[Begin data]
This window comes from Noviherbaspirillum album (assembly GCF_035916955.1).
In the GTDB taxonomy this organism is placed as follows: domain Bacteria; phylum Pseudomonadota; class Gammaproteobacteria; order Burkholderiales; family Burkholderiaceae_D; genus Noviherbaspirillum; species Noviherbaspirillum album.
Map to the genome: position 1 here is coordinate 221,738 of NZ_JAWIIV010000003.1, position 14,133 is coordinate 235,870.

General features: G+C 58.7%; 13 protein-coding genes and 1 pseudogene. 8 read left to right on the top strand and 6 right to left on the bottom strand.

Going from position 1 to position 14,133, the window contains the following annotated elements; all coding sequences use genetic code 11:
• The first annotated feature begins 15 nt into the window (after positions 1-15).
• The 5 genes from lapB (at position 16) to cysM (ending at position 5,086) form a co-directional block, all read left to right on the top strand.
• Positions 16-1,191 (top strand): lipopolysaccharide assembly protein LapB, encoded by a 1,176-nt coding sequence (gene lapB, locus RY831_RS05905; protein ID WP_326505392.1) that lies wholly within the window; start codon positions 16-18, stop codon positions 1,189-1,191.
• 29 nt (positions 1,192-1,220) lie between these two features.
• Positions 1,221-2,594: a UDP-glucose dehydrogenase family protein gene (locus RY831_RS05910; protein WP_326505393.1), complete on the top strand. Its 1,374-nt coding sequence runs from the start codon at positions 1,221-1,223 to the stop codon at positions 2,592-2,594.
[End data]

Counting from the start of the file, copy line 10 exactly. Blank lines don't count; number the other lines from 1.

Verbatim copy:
• Positions 1,221-2,594: a UDP-glucose dehydrogenase family protein gene (locus RY831_RS05910; protein WP_326505393.1), complete on the top strand. Its 1,374-nt coding sequence runs from the start codon at positions 1,221-1,223 to the stop codon at positions 2,592-2,594.